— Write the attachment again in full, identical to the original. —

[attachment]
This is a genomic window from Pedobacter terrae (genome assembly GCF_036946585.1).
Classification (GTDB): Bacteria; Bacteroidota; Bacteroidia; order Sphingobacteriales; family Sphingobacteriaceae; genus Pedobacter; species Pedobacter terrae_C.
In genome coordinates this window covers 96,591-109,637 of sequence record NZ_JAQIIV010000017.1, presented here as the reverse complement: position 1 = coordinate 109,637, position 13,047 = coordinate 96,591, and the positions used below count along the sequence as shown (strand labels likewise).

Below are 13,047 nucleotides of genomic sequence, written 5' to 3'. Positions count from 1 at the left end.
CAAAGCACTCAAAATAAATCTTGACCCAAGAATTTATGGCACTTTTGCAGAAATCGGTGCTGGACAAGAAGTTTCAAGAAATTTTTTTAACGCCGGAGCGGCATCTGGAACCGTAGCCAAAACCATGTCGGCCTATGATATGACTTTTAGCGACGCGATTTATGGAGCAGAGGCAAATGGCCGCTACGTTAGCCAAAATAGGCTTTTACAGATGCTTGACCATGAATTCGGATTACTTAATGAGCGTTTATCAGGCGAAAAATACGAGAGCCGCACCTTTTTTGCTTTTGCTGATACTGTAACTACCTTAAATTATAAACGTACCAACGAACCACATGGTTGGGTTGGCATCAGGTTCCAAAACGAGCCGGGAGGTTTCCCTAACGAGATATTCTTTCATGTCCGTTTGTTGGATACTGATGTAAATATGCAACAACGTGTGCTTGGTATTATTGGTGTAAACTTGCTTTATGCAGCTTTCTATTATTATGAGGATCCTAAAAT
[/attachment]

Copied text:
This is a genomic window from Pedobacter terrae (genome assembly GCF_036946585.1).
Classification (GTDB): Bacteria; Bacteroidota; Bacteroidia; order Sphingobacteriales; family Sphingobacteriaceae; genus Pedobacter; species Pedobacter terrae_C.
In genome coordinates this window covers 96,591-109,637 of sequence record NZ_JAQIIV010000017.1, presented here as the reverse complement: position 1 = coordinate 109,637, position 13,047 = coordinate 96,591, and the positions used below count along the sequence as shown (strand labels likewise).

Below are 13,047 nucleotides of genomic sequence, written 5' to 3'. Positions count from 1 at the left end.
CAAAGCACTCAAAATAAATCTTGACCCAAGAATTTATGGCACTTTTGCAGAAATCGGTGCTGGACAAGAAGTTTCAAGAAATTTTTTTAACGCCGGAGCGGCATCTGGAACCGTAGCCAAAACCATGTCGGCCTATGATATGACTTTTAGCGACGCGATTTATGGAGCAGAGGCAAATGGCCGCTACGTTAGCCAAAATAGGCTTTTACAGATGCTTGACCATGAATTCGGATTACTTAATGAGCGTTTATCAGGCGAAAAATACGAGAGCCGCACCTTTTTTGCTTTTGCTGATACTGTAACTACCTTAAATTATAAACGTACCAACGAACCACATGGTTGGGTTGGCATCAGGTTCCAAAACGAGCCGGGAGGTTTCCCTAACGAGATATTCTTTCATGTCCGTTTGTTGGATACTGATGTAAATATGCAACAACGTGTGCTTGGTATTATTGGTGTAAACTTGCTTTATGCAGCTTTCTATTATTATGAGGATCCTAAAAT